Hamilton: Just yesterday this girl said "About a year ago, my grandma was my best friend and she passed away. It was a sad thing but your album got me through it." The songs on the record weren't really about someone passing away but if somebody can pull that out of our record and it got them through that time, to me than it means the world. I didn't really part take in the writing process but I care for this band. For someone to tell me that the record helped them get through something like is just a big thing. If someone comes up to you and are like, "Hey, you changed my life," you will never forget those people.

Kristin: How important is your live performance to promoting your music?

Schroeder and Hamilton: It's everything!

 

Schroeder: When you are playing your music, when I watch other band, I can see if they believe what they are playing or if they are playing something to get cool or popular. You know what I am saying. You see that a lot at Warped Tour. I don't care if my band ever gets big because I know that where my music comes from is personal. I don't care if it means anything to anyone else in the world but me. That is why we can do what we do is because I believe in me as much as I believe in the fans. I would say our live set means ten times more than our record does because you get to see people who really do give a fuck about their music. We play like there is no regard to being exhausted. If there is a kid out there singing the words, that makes up feel so good because we don't get that everyday so we play harder.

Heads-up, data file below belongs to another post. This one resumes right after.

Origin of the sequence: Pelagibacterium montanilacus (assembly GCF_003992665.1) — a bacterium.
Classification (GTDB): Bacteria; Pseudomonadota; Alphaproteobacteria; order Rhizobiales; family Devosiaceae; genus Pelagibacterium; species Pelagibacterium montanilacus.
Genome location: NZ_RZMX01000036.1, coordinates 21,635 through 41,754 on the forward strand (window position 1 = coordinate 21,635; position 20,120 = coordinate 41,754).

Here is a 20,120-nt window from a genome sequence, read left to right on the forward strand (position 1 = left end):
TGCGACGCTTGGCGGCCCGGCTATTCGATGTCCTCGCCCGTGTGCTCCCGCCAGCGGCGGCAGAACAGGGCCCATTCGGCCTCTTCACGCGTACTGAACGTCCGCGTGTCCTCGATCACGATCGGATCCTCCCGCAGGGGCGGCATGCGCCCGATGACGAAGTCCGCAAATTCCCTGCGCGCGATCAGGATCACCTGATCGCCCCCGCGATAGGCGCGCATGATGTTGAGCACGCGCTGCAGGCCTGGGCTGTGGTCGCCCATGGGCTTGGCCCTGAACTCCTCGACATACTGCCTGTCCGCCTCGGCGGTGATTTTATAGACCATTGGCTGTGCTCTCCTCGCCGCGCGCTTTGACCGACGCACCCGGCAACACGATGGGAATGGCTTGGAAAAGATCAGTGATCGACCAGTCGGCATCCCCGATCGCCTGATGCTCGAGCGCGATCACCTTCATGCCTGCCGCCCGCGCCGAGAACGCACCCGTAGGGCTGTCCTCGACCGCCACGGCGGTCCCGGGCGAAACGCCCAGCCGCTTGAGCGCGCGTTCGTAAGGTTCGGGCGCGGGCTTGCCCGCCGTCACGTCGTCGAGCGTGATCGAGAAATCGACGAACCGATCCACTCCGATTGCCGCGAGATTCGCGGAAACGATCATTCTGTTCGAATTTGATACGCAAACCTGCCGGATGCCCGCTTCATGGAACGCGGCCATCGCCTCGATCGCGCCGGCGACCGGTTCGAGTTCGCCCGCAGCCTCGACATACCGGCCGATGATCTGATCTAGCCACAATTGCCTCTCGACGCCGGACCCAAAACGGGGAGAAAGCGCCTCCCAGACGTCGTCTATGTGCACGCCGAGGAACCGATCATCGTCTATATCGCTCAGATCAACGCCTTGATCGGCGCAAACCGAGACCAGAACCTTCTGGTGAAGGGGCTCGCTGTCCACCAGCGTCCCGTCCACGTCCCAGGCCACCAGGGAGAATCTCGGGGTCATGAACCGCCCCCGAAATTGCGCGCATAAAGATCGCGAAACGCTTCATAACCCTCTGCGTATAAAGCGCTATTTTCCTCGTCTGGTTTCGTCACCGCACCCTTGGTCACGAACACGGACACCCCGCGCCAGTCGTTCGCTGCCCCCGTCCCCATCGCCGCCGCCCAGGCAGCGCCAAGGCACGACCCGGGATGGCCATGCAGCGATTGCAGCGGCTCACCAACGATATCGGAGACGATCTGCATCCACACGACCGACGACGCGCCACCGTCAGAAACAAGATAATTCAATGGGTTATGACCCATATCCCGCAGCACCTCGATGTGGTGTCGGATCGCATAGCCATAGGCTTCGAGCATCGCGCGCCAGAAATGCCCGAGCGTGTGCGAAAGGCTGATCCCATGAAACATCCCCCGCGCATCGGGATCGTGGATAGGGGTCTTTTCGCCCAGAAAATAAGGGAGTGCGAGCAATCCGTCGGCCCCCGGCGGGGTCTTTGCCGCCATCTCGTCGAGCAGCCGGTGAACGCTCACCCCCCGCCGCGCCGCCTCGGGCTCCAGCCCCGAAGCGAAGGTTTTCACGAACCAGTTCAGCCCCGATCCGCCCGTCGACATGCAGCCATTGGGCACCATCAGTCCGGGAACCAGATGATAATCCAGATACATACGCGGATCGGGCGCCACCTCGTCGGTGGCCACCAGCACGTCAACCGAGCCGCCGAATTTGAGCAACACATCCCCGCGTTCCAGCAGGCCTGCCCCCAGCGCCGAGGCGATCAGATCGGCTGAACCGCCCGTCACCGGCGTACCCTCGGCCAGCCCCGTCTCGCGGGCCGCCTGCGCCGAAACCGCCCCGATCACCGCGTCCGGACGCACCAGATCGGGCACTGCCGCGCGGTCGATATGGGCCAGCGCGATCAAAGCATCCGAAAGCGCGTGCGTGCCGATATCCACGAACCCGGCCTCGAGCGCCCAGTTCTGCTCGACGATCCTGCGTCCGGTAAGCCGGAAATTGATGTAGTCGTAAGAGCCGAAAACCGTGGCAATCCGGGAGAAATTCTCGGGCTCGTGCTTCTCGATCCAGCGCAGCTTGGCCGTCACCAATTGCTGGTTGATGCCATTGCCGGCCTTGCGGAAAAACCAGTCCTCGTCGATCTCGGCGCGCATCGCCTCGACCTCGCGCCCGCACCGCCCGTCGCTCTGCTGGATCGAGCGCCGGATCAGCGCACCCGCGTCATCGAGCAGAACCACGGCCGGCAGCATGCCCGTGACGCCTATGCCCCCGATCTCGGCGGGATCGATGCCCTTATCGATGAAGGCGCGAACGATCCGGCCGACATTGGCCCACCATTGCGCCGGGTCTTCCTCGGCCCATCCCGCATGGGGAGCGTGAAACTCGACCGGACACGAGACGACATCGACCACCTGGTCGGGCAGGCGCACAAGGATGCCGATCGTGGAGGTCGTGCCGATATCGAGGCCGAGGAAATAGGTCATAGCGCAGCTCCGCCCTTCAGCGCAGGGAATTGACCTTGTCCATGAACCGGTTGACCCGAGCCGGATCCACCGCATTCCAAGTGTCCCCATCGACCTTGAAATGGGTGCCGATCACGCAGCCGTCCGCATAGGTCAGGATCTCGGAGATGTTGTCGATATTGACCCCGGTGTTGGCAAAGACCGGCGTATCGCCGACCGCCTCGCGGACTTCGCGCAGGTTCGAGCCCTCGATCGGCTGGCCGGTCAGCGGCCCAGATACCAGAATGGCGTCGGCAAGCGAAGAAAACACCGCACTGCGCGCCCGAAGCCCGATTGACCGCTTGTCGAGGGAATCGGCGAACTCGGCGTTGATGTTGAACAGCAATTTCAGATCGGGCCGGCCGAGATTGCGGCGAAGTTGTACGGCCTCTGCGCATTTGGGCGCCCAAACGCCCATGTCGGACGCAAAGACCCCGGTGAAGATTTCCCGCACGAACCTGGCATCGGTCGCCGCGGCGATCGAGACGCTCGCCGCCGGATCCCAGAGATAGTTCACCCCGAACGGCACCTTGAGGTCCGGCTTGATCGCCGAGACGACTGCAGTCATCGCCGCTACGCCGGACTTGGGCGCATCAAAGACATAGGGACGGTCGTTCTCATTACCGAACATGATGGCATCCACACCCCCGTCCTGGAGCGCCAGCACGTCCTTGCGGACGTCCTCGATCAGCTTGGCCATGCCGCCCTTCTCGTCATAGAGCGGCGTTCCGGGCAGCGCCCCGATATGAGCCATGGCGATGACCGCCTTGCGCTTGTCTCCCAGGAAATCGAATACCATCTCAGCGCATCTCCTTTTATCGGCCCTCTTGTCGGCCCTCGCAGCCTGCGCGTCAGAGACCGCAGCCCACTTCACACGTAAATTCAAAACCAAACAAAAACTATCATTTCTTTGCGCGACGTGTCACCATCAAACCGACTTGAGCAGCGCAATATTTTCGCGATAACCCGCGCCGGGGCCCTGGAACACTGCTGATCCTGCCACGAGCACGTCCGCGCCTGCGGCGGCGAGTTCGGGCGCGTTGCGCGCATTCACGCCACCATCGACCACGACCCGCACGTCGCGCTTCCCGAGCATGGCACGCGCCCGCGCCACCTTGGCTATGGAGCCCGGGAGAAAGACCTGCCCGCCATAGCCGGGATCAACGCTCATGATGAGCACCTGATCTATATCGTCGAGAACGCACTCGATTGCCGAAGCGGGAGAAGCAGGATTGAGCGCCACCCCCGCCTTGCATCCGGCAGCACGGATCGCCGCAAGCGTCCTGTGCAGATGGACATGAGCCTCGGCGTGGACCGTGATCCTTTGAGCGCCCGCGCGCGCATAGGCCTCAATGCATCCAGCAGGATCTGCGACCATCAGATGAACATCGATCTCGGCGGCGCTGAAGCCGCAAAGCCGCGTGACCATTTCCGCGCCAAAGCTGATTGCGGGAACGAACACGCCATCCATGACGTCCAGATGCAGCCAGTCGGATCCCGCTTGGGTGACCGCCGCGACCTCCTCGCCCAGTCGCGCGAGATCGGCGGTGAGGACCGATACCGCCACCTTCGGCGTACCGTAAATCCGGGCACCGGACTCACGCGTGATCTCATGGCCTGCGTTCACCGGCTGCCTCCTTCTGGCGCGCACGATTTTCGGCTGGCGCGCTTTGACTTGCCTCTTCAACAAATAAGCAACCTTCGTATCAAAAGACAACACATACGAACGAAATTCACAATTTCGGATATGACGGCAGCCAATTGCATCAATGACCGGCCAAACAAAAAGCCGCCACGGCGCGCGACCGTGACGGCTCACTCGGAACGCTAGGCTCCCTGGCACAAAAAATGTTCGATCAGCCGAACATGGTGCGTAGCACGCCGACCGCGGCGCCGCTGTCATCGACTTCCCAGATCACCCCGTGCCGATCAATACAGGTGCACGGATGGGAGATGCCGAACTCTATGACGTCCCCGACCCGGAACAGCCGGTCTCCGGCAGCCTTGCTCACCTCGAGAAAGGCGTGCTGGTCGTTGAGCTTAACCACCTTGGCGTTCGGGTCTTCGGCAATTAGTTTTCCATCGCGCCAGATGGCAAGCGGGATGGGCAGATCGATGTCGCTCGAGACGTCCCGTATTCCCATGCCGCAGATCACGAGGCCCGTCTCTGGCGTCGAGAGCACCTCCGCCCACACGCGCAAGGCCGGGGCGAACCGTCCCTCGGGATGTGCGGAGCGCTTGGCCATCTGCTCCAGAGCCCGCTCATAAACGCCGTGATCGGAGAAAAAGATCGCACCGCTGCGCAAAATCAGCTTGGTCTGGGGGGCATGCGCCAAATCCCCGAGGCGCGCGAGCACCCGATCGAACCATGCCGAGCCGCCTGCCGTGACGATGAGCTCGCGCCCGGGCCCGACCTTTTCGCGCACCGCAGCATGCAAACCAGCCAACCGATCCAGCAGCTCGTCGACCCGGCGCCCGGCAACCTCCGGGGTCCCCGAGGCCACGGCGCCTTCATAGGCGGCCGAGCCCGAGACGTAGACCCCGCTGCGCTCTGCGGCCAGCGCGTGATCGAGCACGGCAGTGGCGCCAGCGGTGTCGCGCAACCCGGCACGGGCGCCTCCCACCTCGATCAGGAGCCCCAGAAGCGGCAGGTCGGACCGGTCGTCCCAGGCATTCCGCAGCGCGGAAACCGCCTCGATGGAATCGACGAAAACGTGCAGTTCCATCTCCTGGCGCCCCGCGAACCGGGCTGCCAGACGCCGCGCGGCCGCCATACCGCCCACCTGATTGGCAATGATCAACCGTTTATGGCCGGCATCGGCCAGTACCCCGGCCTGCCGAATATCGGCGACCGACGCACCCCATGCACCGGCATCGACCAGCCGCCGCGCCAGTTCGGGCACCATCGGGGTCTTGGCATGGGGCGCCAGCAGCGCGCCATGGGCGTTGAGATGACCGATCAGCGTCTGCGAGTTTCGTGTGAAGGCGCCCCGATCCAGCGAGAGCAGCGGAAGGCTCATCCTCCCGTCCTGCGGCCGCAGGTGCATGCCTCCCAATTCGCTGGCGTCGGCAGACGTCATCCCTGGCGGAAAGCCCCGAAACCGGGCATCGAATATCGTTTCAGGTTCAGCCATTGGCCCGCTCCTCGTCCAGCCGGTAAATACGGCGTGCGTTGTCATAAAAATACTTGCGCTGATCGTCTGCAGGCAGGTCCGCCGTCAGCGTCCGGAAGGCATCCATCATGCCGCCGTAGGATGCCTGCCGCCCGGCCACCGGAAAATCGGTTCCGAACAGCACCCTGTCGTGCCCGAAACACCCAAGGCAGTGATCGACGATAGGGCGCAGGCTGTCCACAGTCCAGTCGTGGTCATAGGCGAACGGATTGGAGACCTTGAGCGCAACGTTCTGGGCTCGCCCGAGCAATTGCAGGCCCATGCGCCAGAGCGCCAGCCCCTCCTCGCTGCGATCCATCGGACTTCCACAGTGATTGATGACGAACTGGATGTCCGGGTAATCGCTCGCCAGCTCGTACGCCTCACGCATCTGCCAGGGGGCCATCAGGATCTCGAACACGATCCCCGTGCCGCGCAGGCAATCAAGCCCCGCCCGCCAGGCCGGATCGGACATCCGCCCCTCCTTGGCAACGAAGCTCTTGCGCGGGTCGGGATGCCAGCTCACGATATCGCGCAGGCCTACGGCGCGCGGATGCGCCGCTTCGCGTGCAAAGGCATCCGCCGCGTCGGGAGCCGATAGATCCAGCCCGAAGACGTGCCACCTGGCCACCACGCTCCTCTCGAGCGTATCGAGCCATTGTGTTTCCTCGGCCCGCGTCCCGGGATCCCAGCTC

Hamilton: All we are trying to do is have fun. It is all about the experience. This to me is a job but in the same sense it is so much an experience. If nothing ever happens from this and this is all we get, than I can be an old man and be like, "Yep in one year that was my life. I toured the United States and seen ever inch that I could see."

So They SayKristin: What is your best tour story?

Schroeder: One fun moment in the van is when Joey [ Hamilton ] does the face. Do the face.

 

Hamilton: You got to audio clip this and a picture for people to see.

 

Schroeder: Yeah that face! I will be driving and bummed out because I would be driving for twenty hours when he would poke his head out from the back and make that face.

 

Hamilton: Don't listen to him! First off everything is planned. Everything I do is pretty planned. I send them a text message that says 'Ahhhhhhh'h,' and so as they get the text message, and I am watching them through the mirror, I know that the first reaction I am going to get from them is for them to look into the rearview mirror to look back to see what I am talking about. Than I make this face. The face is kind of funny. You got to see it. She, [Kristin], will take a picture of it and you will see it but with the voice it is really funny and random.

Kristin: What is your most awkward or craziest fan moment?

Hamilton: Well Dave [Schroeder] doesn't even know this yet. We are not against gay people or anything but there is a guy who is in love with Dave. This guy has left us messages on myspace. (Laughs) This dude has seriously left us messages like 'Please get me five minutes alone with Dave. He will never regret it." He really loves Dave. (Laughs) What I will do is go myspace and find the guy and tell him that Dave is ready to meet him. (Laughs)